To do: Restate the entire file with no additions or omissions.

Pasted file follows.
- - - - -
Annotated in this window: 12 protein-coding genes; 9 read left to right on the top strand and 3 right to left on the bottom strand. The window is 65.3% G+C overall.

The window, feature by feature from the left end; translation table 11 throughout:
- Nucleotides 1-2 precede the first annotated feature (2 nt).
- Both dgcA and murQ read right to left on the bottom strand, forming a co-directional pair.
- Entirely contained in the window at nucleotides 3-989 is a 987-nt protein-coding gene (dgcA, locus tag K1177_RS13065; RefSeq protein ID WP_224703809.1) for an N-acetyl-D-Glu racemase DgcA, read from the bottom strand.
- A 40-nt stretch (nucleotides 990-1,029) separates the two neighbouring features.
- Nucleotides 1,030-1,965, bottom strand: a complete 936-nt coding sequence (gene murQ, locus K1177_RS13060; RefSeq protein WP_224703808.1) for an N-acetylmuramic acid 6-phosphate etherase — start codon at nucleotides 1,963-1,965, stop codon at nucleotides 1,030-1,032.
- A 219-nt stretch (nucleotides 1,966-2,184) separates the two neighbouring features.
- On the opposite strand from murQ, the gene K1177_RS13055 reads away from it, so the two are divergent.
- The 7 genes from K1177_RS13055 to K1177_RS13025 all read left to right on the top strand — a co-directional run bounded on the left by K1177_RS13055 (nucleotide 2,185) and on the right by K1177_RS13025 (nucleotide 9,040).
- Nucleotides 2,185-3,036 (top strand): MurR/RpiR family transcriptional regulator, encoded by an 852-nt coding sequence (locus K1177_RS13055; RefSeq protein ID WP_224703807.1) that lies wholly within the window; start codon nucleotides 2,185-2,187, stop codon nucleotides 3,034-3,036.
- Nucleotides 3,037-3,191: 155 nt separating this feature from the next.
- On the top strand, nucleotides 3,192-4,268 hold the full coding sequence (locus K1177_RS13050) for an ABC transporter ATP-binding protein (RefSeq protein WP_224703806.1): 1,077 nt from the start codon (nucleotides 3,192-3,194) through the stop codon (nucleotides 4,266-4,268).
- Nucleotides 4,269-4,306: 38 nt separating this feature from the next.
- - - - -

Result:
Annotated in this window: 12 protein-coding genes; 9 read left to right on the top strand and 3 right to left on the bottom strand. The window is 65.3% G+C overall.

The window, feature by feature from the left end; translation table 11 throughout:
- Nucleotides 1-2 precede the first annotated feature (2 nt).
- Both dgcA and murQ read right to left on the bottom strand, forming a co-directional pair.
- Entirely contained in the window at nucleotides 3-989 is a 987-nt protein-coding gene (dgcA, locus tag K1177_RS13065; RefSeq protein ID WP_224703809.1) for an N-acetyl-D-Glu racemase DgcA, read from the bottom strand.
- A 40-nt stretch (nucleotides 990-1,029) separates the two neighbouring features.
- Nucleotides 1,030-1,965, bottom strand: a complete 936-nt coding sequence (gene murQ, locus K1177_RS13060; RefSeq protein WP_224703808.1) for an N-acetylmuramic acid 6-phosphate etherase — start codon at nucleotides 1,963-1,965, stop codon at nucleotides 1,030-1,032.
- A 219-nt stretch (nucleotides 1,966-2,184) separates the two neighbouring features.
- On the opposite strand from murQ, the gene K1177_RS13055 reads away from it, so the two are divergent.
- The 7 genes from K1177_RS13055 to K1177_RS13025 all read left to right on the top strand — a co-directional run bounded on the left by K1177_RS13055 (nucleotide 2,185) and on the right by K1177_RS13025 (nucleotide 9,040).
- Nucleotides 2,185-3,036 (top strand): MurR/RpiR family transcriptional regulator, encoded by an 852-nt coding sequence (locus K1177_RS13055; RefSeq protein ID WP_224703807.1) that lies wholly within the window; start codon nucleotides 2,185-2,187, stop codon nucleotides 3,034-3,036.
- Nucleotides 3,037-3,191: 155 nt separating this feature from the next.
- On the top strand, nucleotides 3,192-4,268 hold the full coding sequence (locus K1177_RS13050) for an ABC transporter ATP-binding protein (RefSeq protein WP_224703806.1): 1,077 nt from the start codon (nucleotides 3,192-3,194) through the stop codon (nucleotides 4,266-4,268).
- Nucleotides 4,269-4,306: 38 nt separating this feature from the next.